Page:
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"The Llama is a wooly sort of fleecy hairy goat,
With an indolent expression and an undulating throat
Like an unsuccessful literary man.
And I know the place he lives in (or at least- I think I do)
It is Ecuador, Brazil or Chile- possibly Peru"
~ Hilaire Belloc (1870-1953)
Llamas are currently trending! Why you might ask? It has become the fashion to include them as weddings guests and give them prominent positions in wedding photographs! Who knew? And if you have a kilted wedding, perhaps the well-appointed llama might appear in this tartan! The intelligent, curious, and photogenic llama, who along with the alpaca and his wild cousins - guanacos and vicuñas - is a member of the camel family! However, llamas and their close cousins do not have the characteristic camel humps; they are slender-bodied with long legs and long necks, short tails, small heads, and in the case of the llama, "llong" and "llarge" pointed ears! In the Andes Mountains of Peru, llama fleece has been shorn and used in textiles for about 6,000 years. Llama wool is light, warm and water-repellent. Domesticated llamas that are well-socialized and trained to a halter and lead can be very friendly and pleasant. However, llamas that are over-socialized and over-handled as youths may become extremely difficult to handle when mature, treating humans as another llama, with bouts of spitting, kicking and neck wrestling! They have a variety of calls including an alarm call, a loud, shrill sound which rhythmically rises and falls, and a hum, groaning noises "mwa" a sign of fear or anger, and the "orgle" a harsh gargling sound made by the interested male llama with the glad eye for the females. And as for colours, llamas come in a range of solid and spotted colors including black, gray, beige, brown, red and white *more than 52 natural colors as classified in Peru, some of which are represented in this tartan design! Go llamas! 🦙 🦙 🦙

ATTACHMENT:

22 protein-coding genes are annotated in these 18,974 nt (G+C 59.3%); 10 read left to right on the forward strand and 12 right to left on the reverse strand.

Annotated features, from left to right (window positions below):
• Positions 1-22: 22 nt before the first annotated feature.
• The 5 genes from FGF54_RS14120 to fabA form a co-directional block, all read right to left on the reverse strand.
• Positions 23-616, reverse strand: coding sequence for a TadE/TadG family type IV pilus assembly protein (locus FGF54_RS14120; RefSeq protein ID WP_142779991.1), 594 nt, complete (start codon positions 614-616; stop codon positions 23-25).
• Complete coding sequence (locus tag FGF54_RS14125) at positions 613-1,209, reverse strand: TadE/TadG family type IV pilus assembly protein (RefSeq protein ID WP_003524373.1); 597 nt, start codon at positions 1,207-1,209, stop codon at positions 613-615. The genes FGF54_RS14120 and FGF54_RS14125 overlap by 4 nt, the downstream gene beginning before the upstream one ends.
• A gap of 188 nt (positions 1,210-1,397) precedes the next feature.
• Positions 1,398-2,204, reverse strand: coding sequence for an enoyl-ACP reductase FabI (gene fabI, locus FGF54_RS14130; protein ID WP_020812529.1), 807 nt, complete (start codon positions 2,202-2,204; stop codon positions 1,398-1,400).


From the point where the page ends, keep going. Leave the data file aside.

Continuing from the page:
Tartan design by Aljean of Vancouver
The current population of llamas and alpacas in South America is estimated to be more than 7 million, and there are about 158,000 llamas and 100,000 alpacas in the U.S. and Canada today.
Llamas live to be about 20-30 years old.
A baby llama is called a “cria.” It’s pronounced KREE-uh. Mama llamas usually only have one baby at a time. Llama twins are incredibly rare. Pregnancy lasts for about 350 days—nearly a full year.
Having a llama at your wedding is a current unusual trend, click the llama for more details.